10. VICTORIA ROAD (6) $11/$3.50: FOR: Irish raider and probably the most intriguing runner in the field. From the massive Aidan O’Brien stable, and has Melbourne’s premier rider Blake Shinn in the saddle. They do things differently in Ireland and Britain to here. This stallion won his maiden at his fifth start last year, then won two lower-level stakes races in France, then went straight to the prestigious Breeders’ Cup in Kentucky and won a 2YO G1. Had two lead-up runs for this in August and September. Is eerily similar to State Of Rest who won this two years ago: classed as a 4YO stallion when down here, but he’s only three by northern hemisphere breeding time, so receives a weight allowance at just 56.5kg. State Of Rest also had the perfect gate six, which has hatched more modern winners than any other, and was even trained by Joseph O’Brien, son of Aidan. Stable identified him as a Cox Plate type a good while ago, thus he’s been sold to the same interests who bought 2020 winner Sir Dragonet, another Irish horse. AGAINST: There’s just a lot of the unknown about any of these visiting types. He’s a European having his first look at Moonee Valley, a tight and tricky track even for a lot of Australian horses, let alone Europeans used to far roomier tracks over there. He could settle on the pace or drop back, it’s hard to say. He hasn’t started since September 9, and you wonder how well imports acclimatised to Australia. Has tried 2000m once and it was the worst run of his career, a seventh in a G2 in France in August. He was, however, first-up from a long break, so you can forgive. Hard to bag him, or recommend with confidence. You’d need to see how his temperament is before the race, in Moonee Valley’s pressure cooker atmosphere. Each way.
11. MILITARIZE (3) $8.50/$2.60. FOR: Very good 3YO who’s won three G1s, two as a two-year-old, and then in the prestigious Golden Rose two runs ago. Has barrier three, so should gain an economical run. Top stable in Chris Waller, gun young apprentice jockey in Zac Lloyd. Best of all, he comes in with the “postage stamp” weight of 49.5kg. He profiles similarly to another son of the wonderful sire in Dundeel in Castelvecchio, who came second as a 3YO colt in this race in 2019, and even had barrier three. AGAINST: Bit of a worry about the distance. At least Castelvecchio had proven himself at 2000m the start before. Militarize won a 1600m G1 as a 2YO, which often indicates they’ll cope with 2000m at three, but until they do it in a race you’re unsure, especially one with as much pressure as a Cox Plate. Also, his last-start fifth over 1600m in the G1 Caulfield Guineas, for 3YOs, could have been a bit more impressive. He was a short-priced favourite, everyone was looking for his usual burst from the back in the straight, but in his first run the Melbourne anti-clockwise way of going, it never came. Place best.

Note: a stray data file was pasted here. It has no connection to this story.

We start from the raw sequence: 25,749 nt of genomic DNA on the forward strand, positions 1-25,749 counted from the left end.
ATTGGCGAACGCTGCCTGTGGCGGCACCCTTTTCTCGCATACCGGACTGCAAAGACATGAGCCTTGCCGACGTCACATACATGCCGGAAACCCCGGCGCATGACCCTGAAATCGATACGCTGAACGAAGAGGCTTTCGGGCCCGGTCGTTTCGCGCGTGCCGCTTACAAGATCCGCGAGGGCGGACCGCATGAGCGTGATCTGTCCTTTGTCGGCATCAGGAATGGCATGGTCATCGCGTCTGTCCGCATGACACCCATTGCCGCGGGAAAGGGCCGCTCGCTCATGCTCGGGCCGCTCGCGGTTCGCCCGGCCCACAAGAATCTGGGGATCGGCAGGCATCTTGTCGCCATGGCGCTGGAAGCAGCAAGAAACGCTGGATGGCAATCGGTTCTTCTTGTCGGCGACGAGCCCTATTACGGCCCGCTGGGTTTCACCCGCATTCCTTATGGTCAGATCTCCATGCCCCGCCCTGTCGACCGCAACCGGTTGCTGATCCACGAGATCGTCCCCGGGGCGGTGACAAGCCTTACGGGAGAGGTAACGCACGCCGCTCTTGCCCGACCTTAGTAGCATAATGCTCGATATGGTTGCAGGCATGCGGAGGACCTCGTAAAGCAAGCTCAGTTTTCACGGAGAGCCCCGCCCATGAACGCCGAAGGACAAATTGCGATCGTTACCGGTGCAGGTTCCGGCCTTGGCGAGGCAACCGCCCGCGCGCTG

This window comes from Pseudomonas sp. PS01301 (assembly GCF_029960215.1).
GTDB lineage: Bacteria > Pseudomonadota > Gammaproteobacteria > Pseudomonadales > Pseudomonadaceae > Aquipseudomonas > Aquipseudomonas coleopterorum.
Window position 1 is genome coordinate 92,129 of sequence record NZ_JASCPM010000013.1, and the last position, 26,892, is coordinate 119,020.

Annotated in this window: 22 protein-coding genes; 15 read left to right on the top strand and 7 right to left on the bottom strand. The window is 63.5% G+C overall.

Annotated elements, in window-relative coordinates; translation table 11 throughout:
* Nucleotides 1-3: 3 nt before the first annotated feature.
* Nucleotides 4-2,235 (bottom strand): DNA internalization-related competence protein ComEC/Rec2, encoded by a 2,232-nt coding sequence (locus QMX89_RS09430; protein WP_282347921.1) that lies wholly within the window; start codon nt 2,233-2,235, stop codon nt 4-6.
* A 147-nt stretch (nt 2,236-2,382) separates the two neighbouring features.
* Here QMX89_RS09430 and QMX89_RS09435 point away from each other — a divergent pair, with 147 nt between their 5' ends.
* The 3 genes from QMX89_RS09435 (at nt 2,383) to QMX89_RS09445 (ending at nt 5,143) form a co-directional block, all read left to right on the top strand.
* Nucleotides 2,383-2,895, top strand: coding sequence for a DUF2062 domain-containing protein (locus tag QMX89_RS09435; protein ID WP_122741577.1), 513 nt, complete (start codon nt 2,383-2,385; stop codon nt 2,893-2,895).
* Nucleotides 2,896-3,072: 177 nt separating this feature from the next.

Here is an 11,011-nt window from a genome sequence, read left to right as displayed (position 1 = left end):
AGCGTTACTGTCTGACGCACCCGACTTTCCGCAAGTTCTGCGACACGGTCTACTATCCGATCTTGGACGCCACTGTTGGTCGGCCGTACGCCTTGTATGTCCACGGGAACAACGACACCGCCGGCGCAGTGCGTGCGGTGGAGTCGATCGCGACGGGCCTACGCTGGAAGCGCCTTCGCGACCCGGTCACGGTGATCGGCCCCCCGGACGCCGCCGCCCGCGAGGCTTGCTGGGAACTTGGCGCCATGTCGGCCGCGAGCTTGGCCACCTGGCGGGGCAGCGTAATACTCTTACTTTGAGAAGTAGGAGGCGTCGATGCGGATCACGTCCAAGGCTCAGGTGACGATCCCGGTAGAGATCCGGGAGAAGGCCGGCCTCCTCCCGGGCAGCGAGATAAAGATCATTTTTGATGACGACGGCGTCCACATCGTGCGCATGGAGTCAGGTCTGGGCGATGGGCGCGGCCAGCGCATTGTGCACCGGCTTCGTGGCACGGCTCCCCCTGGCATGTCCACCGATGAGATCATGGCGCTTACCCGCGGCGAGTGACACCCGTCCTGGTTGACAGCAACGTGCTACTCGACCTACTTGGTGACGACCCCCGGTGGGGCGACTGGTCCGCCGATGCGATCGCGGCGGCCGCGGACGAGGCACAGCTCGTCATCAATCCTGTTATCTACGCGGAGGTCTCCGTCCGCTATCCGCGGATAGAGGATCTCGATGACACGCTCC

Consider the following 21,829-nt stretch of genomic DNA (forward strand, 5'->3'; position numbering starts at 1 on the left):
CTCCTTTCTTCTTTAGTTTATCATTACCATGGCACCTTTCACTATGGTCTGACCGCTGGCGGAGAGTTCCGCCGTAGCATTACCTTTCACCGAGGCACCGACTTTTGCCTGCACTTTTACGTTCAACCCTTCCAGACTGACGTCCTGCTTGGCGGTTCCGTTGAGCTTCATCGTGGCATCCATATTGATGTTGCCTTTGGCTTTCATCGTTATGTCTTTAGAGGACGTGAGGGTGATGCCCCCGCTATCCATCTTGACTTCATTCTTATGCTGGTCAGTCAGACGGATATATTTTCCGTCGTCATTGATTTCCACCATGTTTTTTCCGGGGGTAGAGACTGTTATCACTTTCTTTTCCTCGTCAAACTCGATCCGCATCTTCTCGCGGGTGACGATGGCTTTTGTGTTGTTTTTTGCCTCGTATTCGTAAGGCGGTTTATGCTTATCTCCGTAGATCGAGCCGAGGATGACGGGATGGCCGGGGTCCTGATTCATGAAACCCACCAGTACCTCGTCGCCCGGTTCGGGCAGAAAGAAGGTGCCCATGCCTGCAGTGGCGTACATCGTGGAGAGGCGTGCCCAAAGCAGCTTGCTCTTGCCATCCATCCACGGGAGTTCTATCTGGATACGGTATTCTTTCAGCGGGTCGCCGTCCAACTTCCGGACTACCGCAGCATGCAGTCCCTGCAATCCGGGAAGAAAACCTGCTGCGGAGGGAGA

12. KING COLORADO (10) $23/$5.50 FOR: Another 3YO colt so, again, the light weight. From the crack Maher-Eustace stable and has gun jockey Michael Dee, who’s experienced but can still ride at a light weight. Tuned up OK with a fourth in the Caulfield Guineas, after a tough run when forced to travel wide. Like Militarize, won a 1600m G1 as a 2YO, and that was only his third start. Is bred to do very well, by a top British sire in Kingman and from a very successful American female side of the family. AGAINST: A lot was expected of him coming back this spring after that 2YO G1 success in June, but he’s been a tad underwhelming, with a ninth, a seventh and then his fourth in the Caulfield Guineas. Made some ground that day, did have excuses after travelling wide, but was still 3.5 lengths off the winner and faces tougher opposition here. Wide gate doesn’t help at all. Would need to pull a massive run out of the hat to beat some more seasoned, high-quality rivals here. Others preferred.
TIPS: 1. GOLD TRIP, 2. Alligator Blood, 3. Duais, 4. Victoria Road.